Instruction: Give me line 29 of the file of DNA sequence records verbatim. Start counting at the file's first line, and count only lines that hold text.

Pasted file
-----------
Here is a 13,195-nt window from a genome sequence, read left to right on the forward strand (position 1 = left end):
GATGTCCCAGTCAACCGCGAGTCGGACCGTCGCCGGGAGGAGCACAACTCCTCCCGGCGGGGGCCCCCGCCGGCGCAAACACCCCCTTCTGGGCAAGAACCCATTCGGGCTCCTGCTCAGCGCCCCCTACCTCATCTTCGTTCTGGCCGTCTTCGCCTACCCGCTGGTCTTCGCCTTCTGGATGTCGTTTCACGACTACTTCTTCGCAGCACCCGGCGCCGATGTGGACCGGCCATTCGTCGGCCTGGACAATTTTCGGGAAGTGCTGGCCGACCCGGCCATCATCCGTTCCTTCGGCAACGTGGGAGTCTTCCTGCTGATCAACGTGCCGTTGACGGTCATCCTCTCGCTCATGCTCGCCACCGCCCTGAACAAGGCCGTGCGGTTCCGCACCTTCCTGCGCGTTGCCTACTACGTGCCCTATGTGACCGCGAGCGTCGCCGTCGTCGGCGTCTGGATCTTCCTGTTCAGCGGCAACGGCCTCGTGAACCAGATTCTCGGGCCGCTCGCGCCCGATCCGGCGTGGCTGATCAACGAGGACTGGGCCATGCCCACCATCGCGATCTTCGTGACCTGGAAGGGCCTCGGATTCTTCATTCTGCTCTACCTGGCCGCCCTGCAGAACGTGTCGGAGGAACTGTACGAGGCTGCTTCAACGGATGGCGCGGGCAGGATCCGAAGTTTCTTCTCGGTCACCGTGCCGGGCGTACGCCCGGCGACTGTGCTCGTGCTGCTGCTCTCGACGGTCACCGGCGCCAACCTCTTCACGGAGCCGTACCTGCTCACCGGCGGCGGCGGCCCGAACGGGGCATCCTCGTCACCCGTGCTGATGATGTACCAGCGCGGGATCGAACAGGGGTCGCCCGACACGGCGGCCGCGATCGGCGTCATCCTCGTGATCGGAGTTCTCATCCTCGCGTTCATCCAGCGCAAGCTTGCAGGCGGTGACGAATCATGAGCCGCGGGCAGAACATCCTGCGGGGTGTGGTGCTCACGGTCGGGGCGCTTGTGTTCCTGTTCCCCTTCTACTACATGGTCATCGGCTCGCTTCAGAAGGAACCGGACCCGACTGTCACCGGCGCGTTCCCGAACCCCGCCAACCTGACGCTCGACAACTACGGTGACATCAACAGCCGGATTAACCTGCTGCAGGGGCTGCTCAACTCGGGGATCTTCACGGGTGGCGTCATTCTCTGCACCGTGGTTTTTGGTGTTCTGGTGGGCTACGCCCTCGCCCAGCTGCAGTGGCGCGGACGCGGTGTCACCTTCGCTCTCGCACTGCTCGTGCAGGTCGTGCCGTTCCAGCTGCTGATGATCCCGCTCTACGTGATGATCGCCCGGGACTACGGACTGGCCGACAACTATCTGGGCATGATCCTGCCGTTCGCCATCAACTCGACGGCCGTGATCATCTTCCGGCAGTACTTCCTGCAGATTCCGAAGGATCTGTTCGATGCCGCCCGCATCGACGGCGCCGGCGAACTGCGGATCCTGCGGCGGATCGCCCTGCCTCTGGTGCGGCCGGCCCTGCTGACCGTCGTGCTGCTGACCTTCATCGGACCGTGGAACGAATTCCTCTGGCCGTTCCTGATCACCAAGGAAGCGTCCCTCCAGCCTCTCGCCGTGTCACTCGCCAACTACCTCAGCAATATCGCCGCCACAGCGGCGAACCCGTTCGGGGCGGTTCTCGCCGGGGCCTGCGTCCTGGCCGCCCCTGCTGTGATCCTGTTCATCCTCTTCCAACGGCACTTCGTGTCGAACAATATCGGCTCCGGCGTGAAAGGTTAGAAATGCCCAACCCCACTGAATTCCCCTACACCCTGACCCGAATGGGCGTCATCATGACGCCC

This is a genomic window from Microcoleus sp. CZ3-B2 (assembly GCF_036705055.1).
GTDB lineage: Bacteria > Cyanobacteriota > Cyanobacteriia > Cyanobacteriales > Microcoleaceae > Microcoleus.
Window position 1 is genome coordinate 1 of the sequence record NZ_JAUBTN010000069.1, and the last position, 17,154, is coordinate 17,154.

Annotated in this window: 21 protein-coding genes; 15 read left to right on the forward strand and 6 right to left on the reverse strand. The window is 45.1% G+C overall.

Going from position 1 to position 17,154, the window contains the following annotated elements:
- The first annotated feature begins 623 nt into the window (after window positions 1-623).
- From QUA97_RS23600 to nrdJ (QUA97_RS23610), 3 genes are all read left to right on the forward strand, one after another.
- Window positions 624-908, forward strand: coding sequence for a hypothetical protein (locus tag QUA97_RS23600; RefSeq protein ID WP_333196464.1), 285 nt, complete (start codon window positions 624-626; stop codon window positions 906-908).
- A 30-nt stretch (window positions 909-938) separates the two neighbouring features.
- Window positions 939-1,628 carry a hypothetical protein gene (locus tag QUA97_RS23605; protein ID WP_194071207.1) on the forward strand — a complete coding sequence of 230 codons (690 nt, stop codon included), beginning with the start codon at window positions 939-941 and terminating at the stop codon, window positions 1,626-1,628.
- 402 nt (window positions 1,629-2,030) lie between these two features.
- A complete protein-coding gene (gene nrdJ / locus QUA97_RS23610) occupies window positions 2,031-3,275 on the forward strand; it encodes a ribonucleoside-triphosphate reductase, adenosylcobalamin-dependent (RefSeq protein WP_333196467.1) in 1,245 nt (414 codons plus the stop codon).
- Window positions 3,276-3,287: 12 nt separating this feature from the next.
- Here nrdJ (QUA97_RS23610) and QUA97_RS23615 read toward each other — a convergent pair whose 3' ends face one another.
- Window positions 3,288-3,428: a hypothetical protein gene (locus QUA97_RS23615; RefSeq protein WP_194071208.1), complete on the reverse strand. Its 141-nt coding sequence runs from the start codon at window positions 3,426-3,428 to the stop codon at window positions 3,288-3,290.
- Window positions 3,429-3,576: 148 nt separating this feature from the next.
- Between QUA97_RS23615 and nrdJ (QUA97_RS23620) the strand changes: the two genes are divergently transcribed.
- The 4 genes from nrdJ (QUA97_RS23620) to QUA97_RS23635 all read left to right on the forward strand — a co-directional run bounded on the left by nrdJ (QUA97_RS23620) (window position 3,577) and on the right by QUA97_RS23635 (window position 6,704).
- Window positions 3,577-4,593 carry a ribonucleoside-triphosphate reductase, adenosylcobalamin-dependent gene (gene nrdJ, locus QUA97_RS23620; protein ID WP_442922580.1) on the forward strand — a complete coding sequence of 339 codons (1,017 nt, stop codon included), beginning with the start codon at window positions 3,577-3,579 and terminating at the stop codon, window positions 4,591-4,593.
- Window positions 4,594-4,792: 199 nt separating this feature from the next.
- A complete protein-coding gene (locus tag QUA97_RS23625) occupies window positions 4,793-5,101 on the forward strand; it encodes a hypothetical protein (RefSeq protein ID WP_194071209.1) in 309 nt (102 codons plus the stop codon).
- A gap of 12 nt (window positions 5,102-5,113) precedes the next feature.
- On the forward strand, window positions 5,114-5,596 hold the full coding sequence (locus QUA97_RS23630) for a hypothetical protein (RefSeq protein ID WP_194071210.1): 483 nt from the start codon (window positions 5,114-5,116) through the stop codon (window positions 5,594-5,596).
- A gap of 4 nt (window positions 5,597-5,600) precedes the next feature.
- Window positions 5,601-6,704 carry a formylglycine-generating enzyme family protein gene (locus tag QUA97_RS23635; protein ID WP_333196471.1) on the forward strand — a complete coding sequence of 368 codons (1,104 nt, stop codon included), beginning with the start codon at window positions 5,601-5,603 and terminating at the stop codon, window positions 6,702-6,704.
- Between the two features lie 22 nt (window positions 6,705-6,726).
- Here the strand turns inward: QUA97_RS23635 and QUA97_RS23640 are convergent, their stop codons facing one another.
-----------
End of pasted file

- Here the strand turns inward: QUA97_RS23635 and QUA97_RS23640 are convergent, their stop codons facing one another.